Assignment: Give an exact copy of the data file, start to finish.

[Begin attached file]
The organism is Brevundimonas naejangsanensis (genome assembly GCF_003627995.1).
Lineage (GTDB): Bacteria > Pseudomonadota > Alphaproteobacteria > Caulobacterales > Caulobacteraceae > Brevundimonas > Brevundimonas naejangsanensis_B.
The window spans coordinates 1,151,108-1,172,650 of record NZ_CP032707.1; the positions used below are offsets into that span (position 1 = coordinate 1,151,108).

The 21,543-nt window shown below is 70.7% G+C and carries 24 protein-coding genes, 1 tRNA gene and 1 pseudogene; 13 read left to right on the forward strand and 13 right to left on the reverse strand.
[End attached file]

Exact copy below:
The organism is Brevundimonas naejangsanensis (genome assembly GCF_003627995.1).
Lineage (GTDB): Bacteria > Pseudomonadota > Alphaproteobacteria > Caulobacterales > Caulobacteraceae > Brevundimonas > Brevundimonas naejangsanensis_B.
The window spans coordinates 1,151,108-1,172,650 of record NZ_CP032707.1; the positions used below are offsets into that span (position 1 = coordinate 1,151,108).

The 21,543-nt window shown below is 70.7% G+C and carries 24 protein-coding genes, 1 tRNA gene and 1 pseudogene; 13 read left to right on the forward strand and 13 right to left on the reverse strand.